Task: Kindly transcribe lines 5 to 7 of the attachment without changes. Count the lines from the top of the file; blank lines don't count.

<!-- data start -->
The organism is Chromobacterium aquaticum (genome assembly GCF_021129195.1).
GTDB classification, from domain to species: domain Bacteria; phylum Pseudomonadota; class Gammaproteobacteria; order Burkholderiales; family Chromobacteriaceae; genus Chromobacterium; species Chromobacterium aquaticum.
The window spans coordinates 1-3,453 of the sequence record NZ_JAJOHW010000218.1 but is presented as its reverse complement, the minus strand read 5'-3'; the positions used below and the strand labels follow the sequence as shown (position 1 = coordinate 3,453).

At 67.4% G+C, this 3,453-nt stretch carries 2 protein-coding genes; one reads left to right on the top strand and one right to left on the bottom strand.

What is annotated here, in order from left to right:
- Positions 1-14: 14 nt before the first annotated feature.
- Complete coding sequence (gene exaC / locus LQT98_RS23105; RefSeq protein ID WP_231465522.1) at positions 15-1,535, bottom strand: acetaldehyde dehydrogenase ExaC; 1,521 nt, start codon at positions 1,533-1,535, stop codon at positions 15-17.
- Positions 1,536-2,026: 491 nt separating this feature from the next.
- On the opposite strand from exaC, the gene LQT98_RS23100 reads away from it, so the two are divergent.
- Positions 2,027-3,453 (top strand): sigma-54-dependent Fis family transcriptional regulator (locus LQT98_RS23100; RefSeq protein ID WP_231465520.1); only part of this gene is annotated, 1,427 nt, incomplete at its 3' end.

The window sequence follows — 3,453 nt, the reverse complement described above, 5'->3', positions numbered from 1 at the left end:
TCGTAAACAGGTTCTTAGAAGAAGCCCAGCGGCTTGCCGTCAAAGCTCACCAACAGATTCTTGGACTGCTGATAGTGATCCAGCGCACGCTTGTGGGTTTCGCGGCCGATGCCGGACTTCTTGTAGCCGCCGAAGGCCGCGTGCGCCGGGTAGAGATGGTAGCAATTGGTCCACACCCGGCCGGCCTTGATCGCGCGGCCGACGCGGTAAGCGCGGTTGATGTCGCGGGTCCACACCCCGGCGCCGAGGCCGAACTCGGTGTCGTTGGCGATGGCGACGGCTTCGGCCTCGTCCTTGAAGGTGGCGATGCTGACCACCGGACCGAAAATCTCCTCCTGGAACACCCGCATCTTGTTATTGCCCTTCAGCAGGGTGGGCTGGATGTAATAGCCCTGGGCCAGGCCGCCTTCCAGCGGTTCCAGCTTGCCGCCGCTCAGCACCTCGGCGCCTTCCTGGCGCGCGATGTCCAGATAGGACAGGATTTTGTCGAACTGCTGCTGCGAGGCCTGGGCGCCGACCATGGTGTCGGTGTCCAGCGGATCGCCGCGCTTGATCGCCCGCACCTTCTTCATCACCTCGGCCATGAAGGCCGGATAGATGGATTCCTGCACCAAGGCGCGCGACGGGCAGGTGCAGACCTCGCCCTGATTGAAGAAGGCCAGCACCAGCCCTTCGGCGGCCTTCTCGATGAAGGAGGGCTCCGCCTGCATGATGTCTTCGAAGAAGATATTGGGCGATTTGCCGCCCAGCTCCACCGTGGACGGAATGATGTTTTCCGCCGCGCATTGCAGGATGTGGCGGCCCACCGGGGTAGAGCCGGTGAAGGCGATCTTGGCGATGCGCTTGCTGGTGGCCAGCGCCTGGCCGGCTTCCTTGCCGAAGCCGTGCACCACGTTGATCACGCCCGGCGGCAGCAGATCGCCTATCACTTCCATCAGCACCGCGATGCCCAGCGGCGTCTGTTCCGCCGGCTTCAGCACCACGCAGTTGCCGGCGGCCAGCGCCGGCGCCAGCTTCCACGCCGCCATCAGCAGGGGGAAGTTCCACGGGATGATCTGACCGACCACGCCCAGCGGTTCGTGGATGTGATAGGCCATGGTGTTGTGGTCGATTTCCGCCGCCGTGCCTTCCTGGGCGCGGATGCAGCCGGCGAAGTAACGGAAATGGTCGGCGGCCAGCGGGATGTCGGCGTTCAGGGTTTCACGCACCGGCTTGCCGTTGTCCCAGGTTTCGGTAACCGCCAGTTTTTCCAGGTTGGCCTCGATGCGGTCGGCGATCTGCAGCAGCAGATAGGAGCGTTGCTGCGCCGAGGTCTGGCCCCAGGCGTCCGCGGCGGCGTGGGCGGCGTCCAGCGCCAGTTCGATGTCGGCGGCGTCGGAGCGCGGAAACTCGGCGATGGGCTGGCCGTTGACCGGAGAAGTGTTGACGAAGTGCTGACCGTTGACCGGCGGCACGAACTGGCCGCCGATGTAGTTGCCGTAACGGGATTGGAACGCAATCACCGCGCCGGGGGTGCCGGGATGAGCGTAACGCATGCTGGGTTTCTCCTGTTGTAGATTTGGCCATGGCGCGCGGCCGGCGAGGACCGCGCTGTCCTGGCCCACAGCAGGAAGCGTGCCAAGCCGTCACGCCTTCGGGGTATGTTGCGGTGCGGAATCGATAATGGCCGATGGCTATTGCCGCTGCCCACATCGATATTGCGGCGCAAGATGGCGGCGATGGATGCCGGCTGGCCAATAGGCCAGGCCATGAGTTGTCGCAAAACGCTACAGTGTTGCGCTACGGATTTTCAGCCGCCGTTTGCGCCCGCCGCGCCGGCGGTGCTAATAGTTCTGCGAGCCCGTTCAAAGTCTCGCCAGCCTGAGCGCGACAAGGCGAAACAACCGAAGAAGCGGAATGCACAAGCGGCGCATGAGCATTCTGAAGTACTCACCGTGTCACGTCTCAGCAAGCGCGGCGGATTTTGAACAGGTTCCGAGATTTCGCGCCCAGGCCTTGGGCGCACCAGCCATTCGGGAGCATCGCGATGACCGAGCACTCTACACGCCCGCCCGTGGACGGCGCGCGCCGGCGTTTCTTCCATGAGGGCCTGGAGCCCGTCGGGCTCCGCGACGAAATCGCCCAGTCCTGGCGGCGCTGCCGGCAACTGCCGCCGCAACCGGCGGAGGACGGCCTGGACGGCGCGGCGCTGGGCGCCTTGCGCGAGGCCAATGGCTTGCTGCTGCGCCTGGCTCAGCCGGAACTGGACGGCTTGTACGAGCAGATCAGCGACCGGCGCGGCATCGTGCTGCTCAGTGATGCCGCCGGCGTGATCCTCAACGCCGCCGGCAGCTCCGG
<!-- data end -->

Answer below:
What is annotated here, in order from left to right:
- Positions 1-14: 14 nt before the first annotated feature.
- Complete coding sequence (gene exaC / locus LQT98_RS23105; RefSeq protein ID WP_231465522.1) at positions 15-1,535, bottom strand: acetaldehyde dehydrogenase ExaC; 1,521 nt, start codon at positions 1,533-1,535, stop codon at positions 15-17.